If we want to execute a common 'before' and 'after' block before and after all the examples in your suite (containing multiple spec files) we can extract these in a common spec_helper.rb and use this in all the spec.

spec_helper will look like below:

require 'rubygems'
require 'rspec'
require 'watir-webdriver'

Spec::Runner.configure do |config|

config.before(:each) {
     #$b indicate here that it is a global variable and can be accessed from any class
     $b = Watir::Browser::new :firefox
     $b.goto 'http://www.etsy.com'
}

config.after(:each) {     
     $b.close
     $b.quit
}

In the spec files we can now remove the before and after block and will have to include the following
require 'spec_helper.rb'

Re-factor the tests to use page object model

The page model is a pattern that maps a UI page of the application under test to a class. The fields on the page are captured as the state or variables in the class and the behavior of the page is captured as methods in the class. These methods and state variables can then be used by the test. The model can be represented as below

HTML Page ==>> Page Class ==>> Test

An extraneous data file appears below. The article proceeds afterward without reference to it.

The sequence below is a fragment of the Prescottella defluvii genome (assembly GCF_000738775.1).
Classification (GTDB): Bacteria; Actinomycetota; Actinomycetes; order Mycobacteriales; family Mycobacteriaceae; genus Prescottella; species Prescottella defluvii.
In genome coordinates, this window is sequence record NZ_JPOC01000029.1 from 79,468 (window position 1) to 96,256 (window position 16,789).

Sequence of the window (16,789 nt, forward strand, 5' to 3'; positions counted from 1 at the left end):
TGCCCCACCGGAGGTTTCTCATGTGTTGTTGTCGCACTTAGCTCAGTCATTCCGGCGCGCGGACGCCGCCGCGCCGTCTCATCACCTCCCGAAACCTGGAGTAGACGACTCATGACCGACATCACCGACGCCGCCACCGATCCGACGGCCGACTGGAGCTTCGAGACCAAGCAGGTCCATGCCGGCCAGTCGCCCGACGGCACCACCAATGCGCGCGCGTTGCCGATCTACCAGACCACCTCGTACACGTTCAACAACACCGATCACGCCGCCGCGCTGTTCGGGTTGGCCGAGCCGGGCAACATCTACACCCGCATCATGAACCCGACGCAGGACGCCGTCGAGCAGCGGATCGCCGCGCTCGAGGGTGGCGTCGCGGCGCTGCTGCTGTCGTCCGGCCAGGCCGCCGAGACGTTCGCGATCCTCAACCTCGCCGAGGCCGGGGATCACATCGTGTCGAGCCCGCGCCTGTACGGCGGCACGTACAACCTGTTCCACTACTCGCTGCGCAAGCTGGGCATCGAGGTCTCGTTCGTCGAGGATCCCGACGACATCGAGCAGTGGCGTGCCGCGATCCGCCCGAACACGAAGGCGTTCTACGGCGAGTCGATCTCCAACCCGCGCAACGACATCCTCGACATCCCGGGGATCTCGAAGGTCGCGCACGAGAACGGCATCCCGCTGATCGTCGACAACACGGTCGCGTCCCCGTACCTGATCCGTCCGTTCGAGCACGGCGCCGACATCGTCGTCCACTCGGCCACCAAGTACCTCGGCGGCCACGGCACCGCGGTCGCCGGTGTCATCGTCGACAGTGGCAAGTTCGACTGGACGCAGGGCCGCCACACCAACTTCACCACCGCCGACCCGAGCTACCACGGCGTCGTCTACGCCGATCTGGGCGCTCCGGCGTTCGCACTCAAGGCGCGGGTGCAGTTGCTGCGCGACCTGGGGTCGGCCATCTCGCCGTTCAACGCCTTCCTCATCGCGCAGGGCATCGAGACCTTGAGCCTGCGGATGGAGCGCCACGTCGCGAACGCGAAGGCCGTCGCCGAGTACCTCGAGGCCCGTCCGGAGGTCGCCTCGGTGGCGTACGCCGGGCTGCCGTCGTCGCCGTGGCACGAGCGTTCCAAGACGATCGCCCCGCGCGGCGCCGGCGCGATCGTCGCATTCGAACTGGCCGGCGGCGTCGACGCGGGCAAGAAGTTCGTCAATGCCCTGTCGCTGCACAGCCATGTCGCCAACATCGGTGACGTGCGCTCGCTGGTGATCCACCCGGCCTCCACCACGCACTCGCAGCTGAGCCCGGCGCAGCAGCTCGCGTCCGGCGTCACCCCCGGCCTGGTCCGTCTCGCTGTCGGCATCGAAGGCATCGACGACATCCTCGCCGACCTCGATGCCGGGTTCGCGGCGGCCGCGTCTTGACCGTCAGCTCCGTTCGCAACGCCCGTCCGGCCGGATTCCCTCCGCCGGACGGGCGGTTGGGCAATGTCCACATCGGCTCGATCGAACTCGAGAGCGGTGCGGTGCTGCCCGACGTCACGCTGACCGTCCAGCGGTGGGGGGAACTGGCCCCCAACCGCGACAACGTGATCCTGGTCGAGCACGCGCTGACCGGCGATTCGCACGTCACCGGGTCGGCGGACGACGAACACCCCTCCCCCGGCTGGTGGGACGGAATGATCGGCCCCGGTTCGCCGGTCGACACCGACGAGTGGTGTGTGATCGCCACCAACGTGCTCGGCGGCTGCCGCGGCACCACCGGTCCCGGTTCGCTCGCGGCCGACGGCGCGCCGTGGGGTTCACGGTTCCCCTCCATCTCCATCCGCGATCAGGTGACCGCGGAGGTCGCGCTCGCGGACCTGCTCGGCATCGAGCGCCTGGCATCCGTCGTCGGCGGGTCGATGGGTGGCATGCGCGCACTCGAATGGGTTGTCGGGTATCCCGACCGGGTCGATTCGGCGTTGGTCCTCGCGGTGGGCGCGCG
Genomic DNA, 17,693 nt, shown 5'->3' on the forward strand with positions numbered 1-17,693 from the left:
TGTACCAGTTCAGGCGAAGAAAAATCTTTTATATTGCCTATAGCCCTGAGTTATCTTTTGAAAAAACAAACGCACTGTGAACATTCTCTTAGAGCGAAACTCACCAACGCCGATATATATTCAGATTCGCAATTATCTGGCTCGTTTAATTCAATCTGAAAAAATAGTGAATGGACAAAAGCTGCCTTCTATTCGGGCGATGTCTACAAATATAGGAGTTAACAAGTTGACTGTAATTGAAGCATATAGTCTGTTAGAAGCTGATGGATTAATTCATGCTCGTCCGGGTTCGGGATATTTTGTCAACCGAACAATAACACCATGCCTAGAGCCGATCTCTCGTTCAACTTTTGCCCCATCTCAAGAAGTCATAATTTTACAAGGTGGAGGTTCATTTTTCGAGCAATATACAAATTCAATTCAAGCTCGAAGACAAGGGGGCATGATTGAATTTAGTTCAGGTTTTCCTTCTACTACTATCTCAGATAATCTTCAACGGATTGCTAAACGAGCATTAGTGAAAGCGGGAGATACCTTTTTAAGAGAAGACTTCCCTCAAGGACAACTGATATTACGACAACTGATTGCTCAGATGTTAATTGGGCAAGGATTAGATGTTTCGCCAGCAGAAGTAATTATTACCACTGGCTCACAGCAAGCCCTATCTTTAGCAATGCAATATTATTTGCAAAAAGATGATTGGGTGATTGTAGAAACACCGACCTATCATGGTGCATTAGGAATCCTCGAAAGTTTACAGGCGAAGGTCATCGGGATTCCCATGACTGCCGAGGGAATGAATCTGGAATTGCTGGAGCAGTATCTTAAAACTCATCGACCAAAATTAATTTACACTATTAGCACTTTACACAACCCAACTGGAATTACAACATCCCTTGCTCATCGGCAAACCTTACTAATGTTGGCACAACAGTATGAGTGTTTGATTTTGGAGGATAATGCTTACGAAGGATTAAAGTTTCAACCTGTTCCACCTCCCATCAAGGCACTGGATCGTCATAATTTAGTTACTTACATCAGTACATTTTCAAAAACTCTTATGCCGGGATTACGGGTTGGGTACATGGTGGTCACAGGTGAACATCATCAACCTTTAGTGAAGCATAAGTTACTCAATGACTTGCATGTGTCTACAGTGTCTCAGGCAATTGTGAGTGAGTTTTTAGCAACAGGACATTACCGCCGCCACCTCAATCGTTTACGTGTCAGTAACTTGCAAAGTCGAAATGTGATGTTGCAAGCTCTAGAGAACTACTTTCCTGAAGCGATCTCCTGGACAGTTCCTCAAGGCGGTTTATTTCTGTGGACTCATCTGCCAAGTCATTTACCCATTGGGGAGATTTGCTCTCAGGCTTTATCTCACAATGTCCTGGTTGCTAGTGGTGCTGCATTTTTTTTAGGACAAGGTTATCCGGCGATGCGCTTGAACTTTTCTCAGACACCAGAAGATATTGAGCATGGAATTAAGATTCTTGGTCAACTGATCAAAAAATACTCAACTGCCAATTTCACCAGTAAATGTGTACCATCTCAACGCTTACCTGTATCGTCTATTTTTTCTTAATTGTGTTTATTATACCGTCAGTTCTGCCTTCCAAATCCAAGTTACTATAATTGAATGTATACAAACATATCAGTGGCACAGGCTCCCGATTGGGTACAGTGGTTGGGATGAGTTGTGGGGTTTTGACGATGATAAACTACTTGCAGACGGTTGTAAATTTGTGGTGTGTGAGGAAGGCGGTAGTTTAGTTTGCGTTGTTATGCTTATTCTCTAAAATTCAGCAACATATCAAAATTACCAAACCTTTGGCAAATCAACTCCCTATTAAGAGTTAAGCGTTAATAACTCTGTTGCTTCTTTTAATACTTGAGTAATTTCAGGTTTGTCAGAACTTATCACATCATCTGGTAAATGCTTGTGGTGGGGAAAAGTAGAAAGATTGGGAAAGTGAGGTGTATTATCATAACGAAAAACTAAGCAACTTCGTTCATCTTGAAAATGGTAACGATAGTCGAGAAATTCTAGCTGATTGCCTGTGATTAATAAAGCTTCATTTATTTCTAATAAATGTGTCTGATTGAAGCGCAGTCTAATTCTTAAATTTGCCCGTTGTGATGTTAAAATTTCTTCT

However there can be another abstraction layer of user actions that define a user action and can span multiple pages. Something like below:

HTML Page ==>> Page Class ==> Actions ==>> Test

Lets re-factor our tests to create a automation suite to follow page-object pattern

1. Look for the code that is common across tests and belongs to one page on the application
In our case the following three lines belong to the login modal page


b.text_field(:id=>'username-existing').set 'incorrect username'
b.text_field(:id=>'password-existing').set 'incorrect password'
b.button(:value=>'Sign In').click

2. Now create a 'pages' folder, and under this folder create a login_page.rb. Copy the following code in this class file

require 'rubygems'
require 'watir-webdriver'

class LoginPage
     def login username, password
          $b.text_field(:id=>'username-existing').set username
          $b.text_field(:id=>'password-existing').set password
          $b.button(:value=>'Sign In').click
     end
end

The above method assumes that the user is on the login modal and performs the login action. The action to open this modal (viz. clicking the Sign-in link is a part of another page) and hence is not a part of this page class.